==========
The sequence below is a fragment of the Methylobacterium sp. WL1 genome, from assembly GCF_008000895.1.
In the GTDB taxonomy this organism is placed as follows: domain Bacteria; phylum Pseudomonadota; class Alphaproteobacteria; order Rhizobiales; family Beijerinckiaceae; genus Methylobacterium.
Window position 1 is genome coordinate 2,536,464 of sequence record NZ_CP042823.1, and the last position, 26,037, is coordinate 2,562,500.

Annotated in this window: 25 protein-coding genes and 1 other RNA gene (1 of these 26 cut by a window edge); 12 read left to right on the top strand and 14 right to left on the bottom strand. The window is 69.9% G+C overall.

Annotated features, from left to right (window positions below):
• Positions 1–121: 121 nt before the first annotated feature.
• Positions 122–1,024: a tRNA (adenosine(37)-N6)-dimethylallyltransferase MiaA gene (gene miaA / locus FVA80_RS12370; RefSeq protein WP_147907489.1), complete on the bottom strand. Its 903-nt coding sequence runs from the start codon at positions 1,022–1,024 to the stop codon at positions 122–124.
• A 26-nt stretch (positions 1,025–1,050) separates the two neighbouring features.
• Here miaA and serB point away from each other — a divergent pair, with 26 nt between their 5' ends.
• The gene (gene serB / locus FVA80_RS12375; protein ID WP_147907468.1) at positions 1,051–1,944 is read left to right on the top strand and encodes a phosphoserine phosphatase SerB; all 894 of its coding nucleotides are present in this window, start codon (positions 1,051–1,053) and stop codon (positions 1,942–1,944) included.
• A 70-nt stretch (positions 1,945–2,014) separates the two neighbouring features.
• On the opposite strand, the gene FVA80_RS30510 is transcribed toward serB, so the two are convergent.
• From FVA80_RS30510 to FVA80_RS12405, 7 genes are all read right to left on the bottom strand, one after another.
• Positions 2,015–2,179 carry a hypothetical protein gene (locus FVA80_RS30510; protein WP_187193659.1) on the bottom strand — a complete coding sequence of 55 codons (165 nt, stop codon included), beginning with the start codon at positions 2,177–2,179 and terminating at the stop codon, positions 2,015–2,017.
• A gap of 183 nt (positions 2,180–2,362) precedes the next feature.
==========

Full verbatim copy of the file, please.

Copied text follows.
The sequence below is a fragment of the Methylobacterium sp. WL1 genome, from assembly GCF_008000895.1.
In the GTDB taxonomy this organism is placed as follows: domain Bacteria; phylum Pseudomonadota; class Alphaproteobacteria; order Rhizobiales; family Beijerinckiaceae; genus Methylobacterium.
Window position 1 is genome coordinate 2,536,464 of sequence record NZ_CP042823.1, and the last position, 26,037, is coordinate 2,562,500.

Annotated in this window: 25 protein-coding genes and 1 other RNA gene (1 of these 26 cut by a window edge); 12 read left to right on the top strand and 14 right to left on the bottom strand. The window is 69.9% G+C overall.

Annotated features, from left to right (window positions below):
• Positions 1–121: 121 nt before the first annotated feature.
• Positions 122–1,024: a tRNA (adenosine(37)-N6)-dimethylallyltransferase MiaA gene (gene miaA / locus FVA80_RS12370; RefSeq protein WP_147907489.1), complete on the bottom strand. Its 903-nt coding sequence runs from the start codon at positions 1,022–1,024 to the stop codon at positions 122–124.
• A 26-nt stretch (positions 1,025–1,050) separates the two neighbouring features.
• Here miaA and serB point away from each other — a divergent pair, with 26 nt between their 5' ends.
• The gene (gene serB / locus FVA80_RS12375; protein ID WP_147907468.1) at positions 1,051–1,944 is read left to right on the top strand and encodes a phosphoserine phosphatase SerB; all 894 of its coding nucleotides are present in this window, start codon (positions 1,051–1,053) and stop codon (positions 1,942–1,944) included.
• A 70-nt stretch (positions 1,945–2,014) separates the two neighbouring features.
• On the opposite strand, the gene FVA80_RS30510 is transcribed toward serB, so the two are convergent.
• From FVA80_RS30510 to FVA80_RS12405, 7 genes are all read right to left on the bottom strand, one after another.
• Positions 2,015–2,179 carry a hypothetical protein gene (locus FVA80_RS30510; protein WP_187193659.1) on the bottom strand — a complete coding sequence of 55 codons (165 nt, stop codon included), beginning with the start codon at positions 2,177–2,179 and terminating at the stop codon, positions 2,015–2,017.
• A gap of 183 nt (positions 2,180–2,362) precedes the next feature.